Controversy in Turkey over mega waterway project and key international treaty leads to arrest of retired admirals.
A Turkish court on Wednesday sentenced 22 former soldiers to life in jail for their roles in a failed 2016 bid to remove President Recep Tayyip Erdogan.
In its latest mass trial of suspects whose failure to depose Erdogan was followed by a sweeping political crackdown and arrests, an Ankara court investigated the role of 497 former soldiers, including members of the presidential guard.
The putsch attempt included a raid on Turkey’s main state television broadcaster, whose newscaster was forced to read out a statement from the military leaders.
One of the president’s lawyers provided AFP news agency with a document showing the judge jailing 22 former ranking military personnel for life.
These included former lieutenant colonel Umit Gencer, who was convicted of “violating the constitutional order” by making TRT television read out a “coup declaration”.
The court also handed ex-major Fedakar Akca an aggravated life sentence for leading a team from the regiment to the general staff headquarters on the night, state news agency Anadolu reported.
Former colonel Muhammet Tanju Poshor received his sentence for directing the occupation of the TRT building, it added.
An aggravated life sentence has tougher terms of detention and replaced the death penalty after it was abolished in 2004.
Another ex-major, Osman Koltarla, was in charge of the presidential palace’s security at the time. The court handed him a life sentence.
Final Ankara trial
The verdict was read out in the country’s largest courtroom, which was built to hear coup trials at the Sincan prison complex in Ankara province.
The case into the regiment began in October 2017, with 243 hearings, Anadolu Agency said. The end of the trial marks the end of the cases heard in the capital nearly five years later.
In an unprecedented legal process, thousands have been given life sentences in trials across Turkey, with indictments spanning thousands of pages and lawyers painstakingly working through the cases.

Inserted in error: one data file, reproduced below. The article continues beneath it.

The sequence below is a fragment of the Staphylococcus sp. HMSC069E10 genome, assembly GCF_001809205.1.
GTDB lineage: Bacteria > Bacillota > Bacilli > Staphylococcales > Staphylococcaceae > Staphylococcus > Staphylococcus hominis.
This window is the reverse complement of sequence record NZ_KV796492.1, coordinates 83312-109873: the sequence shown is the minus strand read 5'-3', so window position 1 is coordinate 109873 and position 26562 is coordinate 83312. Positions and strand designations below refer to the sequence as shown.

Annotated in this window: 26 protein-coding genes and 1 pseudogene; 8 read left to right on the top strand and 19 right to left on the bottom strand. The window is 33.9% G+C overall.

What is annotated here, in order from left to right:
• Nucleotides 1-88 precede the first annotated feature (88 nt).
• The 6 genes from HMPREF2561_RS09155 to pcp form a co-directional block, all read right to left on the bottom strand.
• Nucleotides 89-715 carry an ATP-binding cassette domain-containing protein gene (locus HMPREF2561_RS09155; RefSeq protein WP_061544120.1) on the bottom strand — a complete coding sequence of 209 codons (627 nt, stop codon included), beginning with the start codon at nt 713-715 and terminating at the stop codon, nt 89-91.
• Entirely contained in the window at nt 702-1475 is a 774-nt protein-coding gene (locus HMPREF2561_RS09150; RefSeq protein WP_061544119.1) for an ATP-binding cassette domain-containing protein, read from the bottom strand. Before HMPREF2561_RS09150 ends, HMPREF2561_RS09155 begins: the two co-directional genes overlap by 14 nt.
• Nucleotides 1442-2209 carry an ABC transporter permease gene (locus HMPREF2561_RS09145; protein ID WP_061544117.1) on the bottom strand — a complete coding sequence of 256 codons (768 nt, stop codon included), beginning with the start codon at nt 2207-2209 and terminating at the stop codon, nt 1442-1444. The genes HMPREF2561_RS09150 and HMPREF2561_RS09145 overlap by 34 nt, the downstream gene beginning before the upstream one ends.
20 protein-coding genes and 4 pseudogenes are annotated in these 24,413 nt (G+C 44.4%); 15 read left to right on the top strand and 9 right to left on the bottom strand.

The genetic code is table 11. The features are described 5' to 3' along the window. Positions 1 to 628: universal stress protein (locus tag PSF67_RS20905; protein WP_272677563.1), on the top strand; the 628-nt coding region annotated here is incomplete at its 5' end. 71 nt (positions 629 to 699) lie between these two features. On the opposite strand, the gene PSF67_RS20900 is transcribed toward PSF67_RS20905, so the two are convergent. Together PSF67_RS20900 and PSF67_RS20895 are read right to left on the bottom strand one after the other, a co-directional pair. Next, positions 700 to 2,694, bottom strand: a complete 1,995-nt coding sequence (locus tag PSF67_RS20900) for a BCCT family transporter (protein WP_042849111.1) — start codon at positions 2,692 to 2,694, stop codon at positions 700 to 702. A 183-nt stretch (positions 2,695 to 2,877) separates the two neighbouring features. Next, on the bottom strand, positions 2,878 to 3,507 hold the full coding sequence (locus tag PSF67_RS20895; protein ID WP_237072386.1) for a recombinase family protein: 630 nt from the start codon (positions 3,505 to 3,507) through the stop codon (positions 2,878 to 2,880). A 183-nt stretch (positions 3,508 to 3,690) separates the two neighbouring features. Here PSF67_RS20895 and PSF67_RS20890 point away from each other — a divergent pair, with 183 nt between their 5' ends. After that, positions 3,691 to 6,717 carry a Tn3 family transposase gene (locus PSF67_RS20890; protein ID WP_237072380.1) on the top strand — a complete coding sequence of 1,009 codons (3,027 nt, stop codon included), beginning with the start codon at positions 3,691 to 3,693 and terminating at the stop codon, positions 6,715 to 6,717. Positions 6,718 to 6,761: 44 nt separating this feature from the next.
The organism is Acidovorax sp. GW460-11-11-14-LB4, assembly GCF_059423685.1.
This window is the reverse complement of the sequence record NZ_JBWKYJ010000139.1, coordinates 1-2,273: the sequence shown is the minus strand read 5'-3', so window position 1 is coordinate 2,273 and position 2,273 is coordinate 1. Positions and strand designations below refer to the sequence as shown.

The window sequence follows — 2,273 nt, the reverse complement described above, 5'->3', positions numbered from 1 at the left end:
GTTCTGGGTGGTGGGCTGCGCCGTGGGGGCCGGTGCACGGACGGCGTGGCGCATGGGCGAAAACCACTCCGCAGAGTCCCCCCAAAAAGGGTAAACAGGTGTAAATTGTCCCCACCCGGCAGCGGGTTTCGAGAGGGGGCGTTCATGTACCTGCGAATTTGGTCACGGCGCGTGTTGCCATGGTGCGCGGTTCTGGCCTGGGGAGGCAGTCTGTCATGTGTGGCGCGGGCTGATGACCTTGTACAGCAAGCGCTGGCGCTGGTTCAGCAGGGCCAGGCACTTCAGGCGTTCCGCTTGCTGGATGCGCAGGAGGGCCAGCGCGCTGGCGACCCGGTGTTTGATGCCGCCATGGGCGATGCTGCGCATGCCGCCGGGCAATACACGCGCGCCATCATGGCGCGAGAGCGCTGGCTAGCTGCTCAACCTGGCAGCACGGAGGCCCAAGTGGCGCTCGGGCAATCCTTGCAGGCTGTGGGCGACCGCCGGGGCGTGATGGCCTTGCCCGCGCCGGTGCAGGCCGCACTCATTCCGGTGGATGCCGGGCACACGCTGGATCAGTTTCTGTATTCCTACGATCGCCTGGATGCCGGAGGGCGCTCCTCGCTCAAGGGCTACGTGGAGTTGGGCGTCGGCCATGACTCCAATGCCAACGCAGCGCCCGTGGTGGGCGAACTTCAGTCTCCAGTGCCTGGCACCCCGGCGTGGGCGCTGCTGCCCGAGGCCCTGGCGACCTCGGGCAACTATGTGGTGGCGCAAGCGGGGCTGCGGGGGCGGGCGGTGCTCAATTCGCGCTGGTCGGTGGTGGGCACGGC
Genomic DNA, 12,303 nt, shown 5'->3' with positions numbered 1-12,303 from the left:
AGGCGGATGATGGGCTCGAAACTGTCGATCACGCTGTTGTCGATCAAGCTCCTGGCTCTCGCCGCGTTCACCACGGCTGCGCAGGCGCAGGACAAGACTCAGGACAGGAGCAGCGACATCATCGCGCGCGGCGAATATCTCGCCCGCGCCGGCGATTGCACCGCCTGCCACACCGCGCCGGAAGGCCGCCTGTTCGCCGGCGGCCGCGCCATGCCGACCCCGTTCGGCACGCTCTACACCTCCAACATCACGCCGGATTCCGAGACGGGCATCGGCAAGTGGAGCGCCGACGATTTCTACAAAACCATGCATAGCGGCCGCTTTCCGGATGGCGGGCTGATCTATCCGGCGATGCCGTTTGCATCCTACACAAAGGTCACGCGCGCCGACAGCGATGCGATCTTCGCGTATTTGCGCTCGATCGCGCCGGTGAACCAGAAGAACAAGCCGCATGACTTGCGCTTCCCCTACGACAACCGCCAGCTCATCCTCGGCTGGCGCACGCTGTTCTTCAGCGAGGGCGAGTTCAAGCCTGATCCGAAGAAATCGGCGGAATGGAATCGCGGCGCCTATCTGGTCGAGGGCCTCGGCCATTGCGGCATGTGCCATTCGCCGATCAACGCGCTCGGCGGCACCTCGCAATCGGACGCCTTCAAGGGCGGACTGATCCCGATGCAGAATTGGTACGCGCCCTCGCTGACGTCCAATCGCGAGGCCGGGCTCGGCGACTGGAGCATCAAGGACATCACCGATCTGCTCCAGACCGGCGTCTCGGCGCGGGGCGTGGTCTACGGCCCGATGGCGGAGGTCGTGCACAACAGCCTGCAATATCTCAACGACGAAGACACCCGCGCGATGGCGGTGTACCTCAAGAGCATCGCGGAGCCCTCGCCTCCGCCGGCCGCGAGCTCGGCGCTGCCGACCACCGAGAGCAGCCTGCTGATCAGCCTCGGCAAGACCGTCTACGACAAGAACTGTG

As many as 248 people died in the failed coup, excluding 24 putschists killed on the night.
Turkey accuses US-based Muslim preacher Fethullah Gulen of masterminding the coup, a claim he strongly denies.
Tens of thousands of people have been arrested over alleged links to Gulen since 2016, and police raids continue to this day.
More than 100,000 have been sacked or suspended from the public sector over similar allegations.
The aftermath of the coup attempt has transformed every aspect of contemporary Turkish politics, with Erdogan becoming especially sensitive to the military’s role in the country’s political life.
Earlier this week he accused 104 retired admirals of “hinting at a political coup” after they criticised his plans for a new canal in Istanbul in an open letter. Ten of the former admirals were detained as part of an investigation into their open letter.
Turkey has been condemned by its Western allies and rights groups over the crackdown, purges, and erosion of judicial independence following the failed July 2016 coup.
Critics accuse the government of using the incident as a pretext to silence opposition in the country.
The government of Erdogan says the purges and detentions are in line with the rule of law, and aim to remove Gulen’s supporters from state institutions and other parts of society.